Indiana Farm Bureau Inc. made providing affordable health care to members its top legislative priority for 2020. The Legislature delivered, authorizing necessary changes so INFB can proceed with plans.
What will the new health care initiative look like? Indiana Prairie Farmer posed questions to Katrina Hall, INFB director of public policy:
Why did INFB need assistance from the Legislature? Existing Indiana statutes didn’t allow associations to offer health coverage unless there were at least two people in the group. Nearly 80% of our farmer-members are sole proprietors, so they weren’t eligible for shared-risk advantages of group plans. Many told us they didn’t have any health coverage because they couldn’t afford premiums.
Working this through the Legislature was an incredible story. We’re grateful to other ag groups who backed it, including the Indiana Soybean Alliance and Indiana Corn Growers, Indiana Pork, the Agribusiness Council of Indiana, and many more. We also thank Ed Charbonneau, state senator from Valparaiso, who asked to carry the legislation and worked tirelessly. There was amazing support. However, because it became tied to controversial legislation, we waited until the last few hours for final approval. INFB also agreed to pay Indiana the equivalent of what the insurance tax would be on premiums.
What comes next? We have teams working on health benefit plans. We expect to offer them to INFB members by the fourth quarter of 2020, effective Jan. 1, 2021. Some people hoped they would be available sooner, but we want to make sure we do this correctly and everything is in order before enrollment.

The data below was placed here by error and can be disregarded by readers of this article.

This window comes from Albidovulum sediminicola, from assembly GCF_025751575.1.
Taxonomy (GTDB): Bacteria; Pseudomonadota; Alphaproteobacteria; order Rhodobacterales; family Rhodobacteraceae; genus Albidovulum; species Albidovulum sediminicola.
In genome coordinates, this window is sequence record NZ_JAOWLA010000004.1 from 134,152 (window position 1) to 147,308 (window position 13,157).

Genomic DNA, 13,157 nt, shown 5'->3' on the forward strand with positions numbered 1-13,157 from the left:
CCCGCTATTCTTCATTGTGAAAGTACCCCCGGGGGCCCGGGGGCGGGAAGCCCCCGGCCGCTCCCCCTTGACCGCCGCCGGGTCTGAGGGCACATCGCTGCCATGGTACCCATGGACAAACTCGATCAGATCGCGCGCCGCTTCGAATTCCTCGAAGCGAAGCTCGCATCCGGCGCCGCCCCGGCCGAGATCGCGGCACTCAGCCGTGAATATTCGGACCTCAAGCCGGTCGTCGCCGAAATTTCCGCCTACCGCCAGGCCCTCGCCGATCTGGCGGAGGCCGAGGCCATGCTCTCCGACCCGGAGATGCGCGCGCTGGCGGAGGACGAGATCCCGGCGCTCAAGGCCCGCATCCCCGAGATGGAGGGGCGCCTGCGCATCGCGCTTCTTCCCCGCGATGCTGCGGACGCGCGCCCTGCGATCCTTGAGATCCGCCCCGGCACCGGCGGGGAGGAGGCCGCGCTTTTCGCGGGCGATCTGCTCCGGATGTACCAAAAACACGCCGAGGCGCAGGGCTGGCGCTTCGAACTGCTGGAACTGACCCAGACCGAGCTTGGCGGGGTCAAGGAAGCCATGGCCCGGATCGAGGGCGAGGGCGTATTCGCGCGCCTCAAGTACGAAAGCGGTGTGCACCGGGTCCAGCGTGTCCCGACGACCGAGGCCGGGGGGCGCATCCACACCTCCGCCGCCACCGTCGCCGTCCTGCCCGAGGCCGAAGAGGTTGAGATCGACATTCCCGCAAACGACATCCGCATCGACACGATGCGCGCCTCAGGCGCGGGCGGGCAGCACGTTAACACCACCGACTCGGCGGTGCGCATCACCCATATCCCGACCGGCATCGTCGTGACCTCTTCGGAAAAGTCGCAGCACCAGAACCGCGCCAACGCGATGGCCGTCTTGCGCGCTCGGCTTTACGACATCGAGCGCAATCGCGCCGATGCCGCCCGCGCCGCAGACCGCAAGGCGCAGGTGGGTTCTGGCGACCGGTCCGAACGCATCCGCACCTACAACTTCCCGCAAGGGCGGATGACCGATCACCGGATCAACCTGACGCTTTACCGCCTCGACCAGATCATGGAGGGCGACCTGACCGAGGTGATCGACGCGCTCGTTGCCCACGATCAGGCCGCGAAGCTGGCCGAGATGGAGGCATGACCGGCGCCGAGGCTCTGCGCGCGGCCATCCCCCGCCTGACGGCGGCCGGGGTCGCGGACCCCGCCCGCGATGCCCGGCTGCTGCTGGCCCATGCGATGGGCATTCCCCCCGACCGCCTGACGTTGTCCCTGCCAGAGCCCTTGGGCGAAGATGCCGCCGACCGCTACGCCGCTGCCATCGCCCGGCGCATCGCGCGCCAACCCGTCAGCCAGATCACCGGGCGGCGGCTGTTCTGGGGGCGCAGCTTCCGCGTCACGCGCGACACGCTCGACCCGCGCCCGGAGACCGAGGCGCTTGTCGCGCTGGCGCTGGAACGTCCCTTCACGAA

Who will enroll members? Indiana Farm Bureau Insurance doesn’t include a health insurance company. Indiana Farm Bureau Inc. will create an entity affiliated with INFB. Indiana Farm Bureau Insurance agents will be allowed to sell plans. We also intend to offer vision, dental and Medicare supplements for those with Medicare coverage.
Will health care coverage be affordable? We’ve sought advice from Tennessee Farm Bureau, which pioneered a successful program 25 years ago. Based on their input, we believe our members will be able to obtain coverage at a significant savings compared to other options. There will be individual underwriting. You will need to qualify for coverage.
Will everyone who applies be accepted? Probably not, since individual underwriting is part of the process. However, Tennessee reports that over 25 years, about 9 of 10 applicants were accepted. Kansas began a similar program recently, and their acceptance rate is between 8 and 9 of 10. However, once you’re accepted and continue paying premiums, you can’t be removed, even if you develop a serious illness.
Will your plan negatively affect the Affordable Care Act by pulling out healthy people? No. A study indicates that only 2% of farmers are currently in the ACA. Many say they couldn’t afford ACA coverage. That’s why many members currently don’t have health insurance, unless they’re eligible for ACA benefits, or get health benefits through a part-time job or a spouse has off-farm employment.